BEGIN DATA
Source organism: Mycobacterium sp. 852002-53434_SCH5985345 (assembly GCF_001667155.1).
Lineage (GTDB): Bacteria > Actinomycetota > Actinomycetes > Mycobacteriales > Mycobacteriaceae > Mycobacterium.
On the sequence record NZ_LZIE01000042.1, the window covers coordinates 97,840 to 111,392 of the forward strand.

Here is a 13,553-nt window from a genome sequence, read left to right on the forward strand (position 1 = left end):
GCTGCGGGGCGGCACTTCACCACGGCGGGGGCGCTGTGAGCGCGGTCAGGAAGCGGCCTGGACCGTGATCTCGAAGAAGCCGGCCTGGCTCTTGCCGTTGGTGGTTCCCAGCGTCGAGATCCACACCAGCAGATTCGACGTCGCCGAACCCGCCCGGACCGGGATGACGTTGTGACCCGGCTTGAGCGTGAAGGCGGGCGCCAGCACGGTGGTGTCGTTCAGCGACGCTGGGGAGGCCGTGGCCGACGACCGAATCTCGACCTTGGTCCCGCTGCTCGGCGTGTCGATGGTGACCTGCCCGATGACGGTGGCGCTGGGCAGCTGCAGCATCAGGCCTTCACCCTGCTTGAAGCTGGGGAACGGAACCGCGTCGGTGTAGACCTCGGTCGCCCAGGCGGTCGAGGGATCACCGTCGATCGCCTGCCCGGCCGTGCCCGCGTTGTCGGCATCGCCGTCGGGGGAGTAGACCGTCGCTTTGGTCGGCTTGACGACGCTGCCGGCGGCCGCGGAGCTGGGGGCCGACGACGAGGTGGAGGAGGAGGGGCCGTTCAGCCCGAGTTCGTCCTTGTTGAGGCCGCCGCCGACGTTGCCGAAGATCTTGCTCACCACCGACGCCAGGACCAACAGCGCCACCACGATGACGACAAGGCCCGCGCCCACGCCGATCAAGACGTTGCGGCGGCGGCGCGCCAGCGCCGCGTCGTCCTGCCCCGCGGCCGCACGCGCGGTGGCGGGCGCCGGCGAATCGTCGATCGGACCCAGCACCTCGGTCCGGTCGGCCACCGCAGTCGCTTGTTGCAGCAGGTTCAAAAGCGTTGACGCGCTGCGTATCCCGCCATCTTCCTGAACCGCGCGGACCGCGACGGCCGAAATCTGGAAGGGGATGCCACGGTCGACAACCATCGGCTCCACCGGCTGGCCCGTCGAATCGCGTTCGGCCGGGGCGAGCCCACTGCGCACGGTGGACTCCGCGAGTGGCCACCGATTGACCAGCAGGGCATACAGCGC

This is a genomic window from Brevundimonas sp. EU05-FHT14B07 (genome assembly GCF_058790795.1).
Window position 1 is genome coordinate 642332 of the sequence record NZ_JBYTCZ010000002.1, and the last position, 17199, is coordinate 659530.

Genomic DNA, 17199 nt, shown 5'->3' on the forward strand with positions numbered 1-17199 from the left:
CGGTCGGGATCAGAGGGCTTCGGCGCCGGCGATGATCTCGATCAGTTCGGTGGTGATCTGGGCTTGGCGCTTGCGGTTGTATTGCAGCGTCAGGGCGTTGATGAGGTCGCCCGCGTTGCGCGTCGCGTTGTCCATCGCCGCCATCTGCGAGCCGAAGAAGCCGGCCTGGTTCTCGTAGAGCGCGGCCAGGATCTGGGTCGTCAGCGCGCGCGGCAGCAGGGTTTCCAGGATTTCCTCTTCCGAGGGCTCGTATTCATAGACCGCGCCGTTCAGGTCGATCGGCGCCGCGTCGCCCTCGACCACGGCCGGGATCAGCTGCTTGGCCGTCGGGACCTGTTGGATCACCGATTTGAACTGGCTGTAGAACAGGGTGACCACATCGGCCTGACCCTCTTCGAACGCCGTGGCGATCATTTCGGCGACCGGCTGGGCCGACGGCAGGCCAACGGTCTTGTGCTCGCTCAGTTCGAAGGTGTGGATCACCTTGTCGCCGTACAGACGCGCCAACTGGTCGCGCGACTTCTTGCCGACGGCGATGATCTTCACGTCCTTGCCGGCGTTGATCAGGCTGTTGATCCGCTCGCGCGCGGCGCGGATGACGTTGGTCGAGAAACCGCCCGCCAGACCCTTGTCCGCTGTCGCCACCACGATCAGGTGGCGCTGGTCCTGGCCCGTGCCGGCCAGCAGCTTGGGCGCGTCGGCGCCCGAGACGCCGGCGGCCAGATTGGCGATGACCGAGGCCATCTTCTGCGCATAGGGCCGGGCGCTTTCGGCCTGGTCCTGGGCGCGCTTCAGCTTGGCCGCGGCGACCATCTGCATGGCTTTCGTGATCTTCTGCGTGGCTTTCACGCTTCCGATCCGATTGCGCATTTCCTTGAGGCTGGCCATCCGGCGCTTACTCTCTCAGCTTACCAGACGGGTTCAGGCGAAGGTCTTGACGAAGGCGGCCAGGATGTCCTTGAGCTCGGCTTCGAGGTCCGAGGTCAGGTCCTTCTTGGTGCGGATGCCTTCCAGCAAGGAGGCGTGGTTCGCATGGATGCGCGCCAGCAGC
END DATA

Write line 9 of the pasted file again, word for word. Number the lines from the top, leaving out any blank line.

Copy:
CGGTCGGGATCAGAGGGCTTCGGCGCCGGCGATGATCTCGATCAGTTCGGTGGTGATCTGGGCTTGGCGCTTGCGGTTGTATTGCAGCGTCAGGGCGTTGATGAGGTCGCCCGCGTTGCGCGTCGCGTTGTCCATCGCCGCCATCTGCGAGCCGAAGAAGCCGGCCTGGTTCTCGTAGAGCGCGGCCAGGATCTGGGTCGTCAGCGCGCGCGGCAGCAGGGTTTCCAGGATTTCCTCTTCCGAGGGCTCGTATTCATAGACCGCGCCGTTCAGGTCGATCGGCGCCGCGTCGCCCTCGACCACGGCCGGGATCAGCTGCTTGGCCGTCGGGACCTGTTGGATCACCGATTTGAACTGGCTGTAGAACAGGGTGACCACATCGGCCTGACCCTCTTCGAACGCCGTGGCGATCATTTCGGCGACCGGCTGGGCCGACGGCAGGCCAACGGTCTTGTGCTCGCTCAGTTCGAAGGTGTGGATCACCTTGTCGCCGTACAGACGCGCCAACTGGTCGCGCGACTTCTTGCCGACGGCGATGATCTTCACGTCCTTGCCGGCGTTGATCAGGCTGTTGATCCGCTCGCGCGCGGCGCGGATGACGTTGGTCGAGAAACCGCCCGCCAGACCCTTGTCCGCTGTCGCCACCACGATCAGGTGGCGCTGGTCCTGGCCCGTGCCGGCCAGCAGCTTGGGCGCGTCGGCGCCCGAGACGCCGGCGGCCAGATTGGCGATGACCGAGGCCATCTTCTGCGCATAGGGCCGGGCGCTTTCGGCCTGGTCCTGGGCGCGCTTCAGCTTGGCCGCGGCGACCATCTGCATGGCTTTCGTGATCTTCTGCGTGGCTTTCACGCTTCCGATCCGATTGCGCATTTCCTTGAGGCTGGCCATCCGGCGCTTACTCTCTCAGCTTACCAGACGGGTTCAGGCGAAGGTCTTGACGAAGGCGGCCAGGATGTCCTTGAGCTCGGCTTCGAGGTCCGAGGTCAGGTCCTTCTTGGTGCGGATGCCTTCCAGCAAGGAGGCGTGGTTCGCATGGATGCGCGCCAGCAGC